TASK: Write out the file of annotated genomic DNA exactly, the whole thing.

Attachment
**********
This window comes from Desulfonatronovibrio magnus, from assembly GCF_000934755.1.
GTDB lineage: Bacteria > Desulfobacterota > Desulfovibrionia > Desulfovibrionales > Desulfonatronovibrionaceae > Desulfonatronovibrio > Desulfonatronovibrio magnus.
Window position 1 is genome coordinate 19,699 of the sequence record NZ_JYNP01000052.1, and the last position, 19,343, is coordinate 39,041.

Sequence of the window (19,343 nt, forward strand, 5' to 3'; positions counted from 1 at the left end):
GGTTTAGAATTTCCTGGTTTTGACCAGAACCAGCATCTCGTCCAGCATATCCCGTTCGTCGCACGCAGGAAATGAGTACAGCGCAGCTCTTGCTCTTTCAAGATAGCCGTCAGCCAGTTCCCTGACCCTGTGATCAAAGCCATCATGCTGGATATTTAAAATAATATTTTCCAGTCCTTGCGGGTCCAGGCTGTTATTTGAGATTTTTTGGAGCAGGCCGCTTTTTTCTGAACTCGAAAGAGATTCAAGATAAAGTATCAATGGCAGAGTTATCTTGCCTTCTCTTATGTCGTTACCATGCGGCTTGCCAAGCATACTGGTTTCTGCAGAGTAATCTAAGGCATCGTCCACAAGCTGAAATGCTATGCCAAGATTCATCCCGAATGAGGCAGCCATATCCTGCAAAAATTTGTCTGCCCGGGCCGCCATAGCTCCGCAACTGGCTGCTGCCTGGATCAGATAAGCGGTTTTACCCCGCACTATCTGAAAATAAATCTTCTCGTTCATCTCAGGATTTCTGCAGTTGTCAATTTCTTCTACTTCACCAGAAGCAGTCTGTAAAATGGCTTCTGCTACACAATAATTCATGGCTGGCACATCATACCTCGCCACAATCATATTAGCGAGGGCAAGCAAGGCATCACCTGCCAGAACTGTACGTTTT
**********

This window comes from Desulfonatronovibrio magnus, from assembly GCF_000934755.1.
GTDB lineage: Bacteria > Desulfobacterota > Desulfovibrionia > Desulfovibrionales > Desulfonatronovibrionaceae > Desulfonatronovibrio > Desulfonatronovibrio magnus.
Window position 1 is genome coordinate 19,699 of the sequence record NZ_JYNP01000052.1, and the last position, 19,343, is coordinate 39,041.

Sequence of the window (19,343 nt, forward strand, 5' to 3'; positions counted from 1 at the left end):
GGTTTAGAATTTCCTGGTTTTGACCAGAACCAGCATCTCGTCCAGCATATCCCGTTCGTCGCACGCAGGAAATGAGTACAGCGCAGCTCTTGCTCTTTCAAGATAGCCGTCAGCCAGTTCCCTGACCCTGTGATCAAAGCCATCATGCTGGATATTTAAAATAATATTTTCCAGTCCTTGCGGGTCCAGGCTGTTATTTGAGATTTTTTGGAGCAGGCCGCTTTTTTCTGAACTCGAAAGAGATTCAAGATAAAGTATCAATGGCAGAGTTATCTTGCCTTCTCTTATGTCGTTACCATGCGGCTTGCCAAGCATACTGGTTTCTGCAGAGTAATCTAAGGCATCGTCCACAAGCTGAAATGCTATGCCAAGATTCATCCCGAATGAGGCAGCCATATCCTGCAAAAATTTGTCTGCCCGGGCCGCCATAGCTCCGCAACTGGCTGCTGCCTGGATCAGATAAGCGGTTTTACCCCGCACTATCTGAAAATAAATCTTCTCGTTCATCTCAGGATTTCTGCAGTTGTCAATTTCTTCTACTTCACCAGAAGCAGTCTGTAAAATGGCTTCTGCTACACAATAATTCATGGCTGGCACATCATACCTCGCCACAATCATATTAGCGAGGGCAAGCAAGGCATCACCTGCCAGAACTGTACGTTTT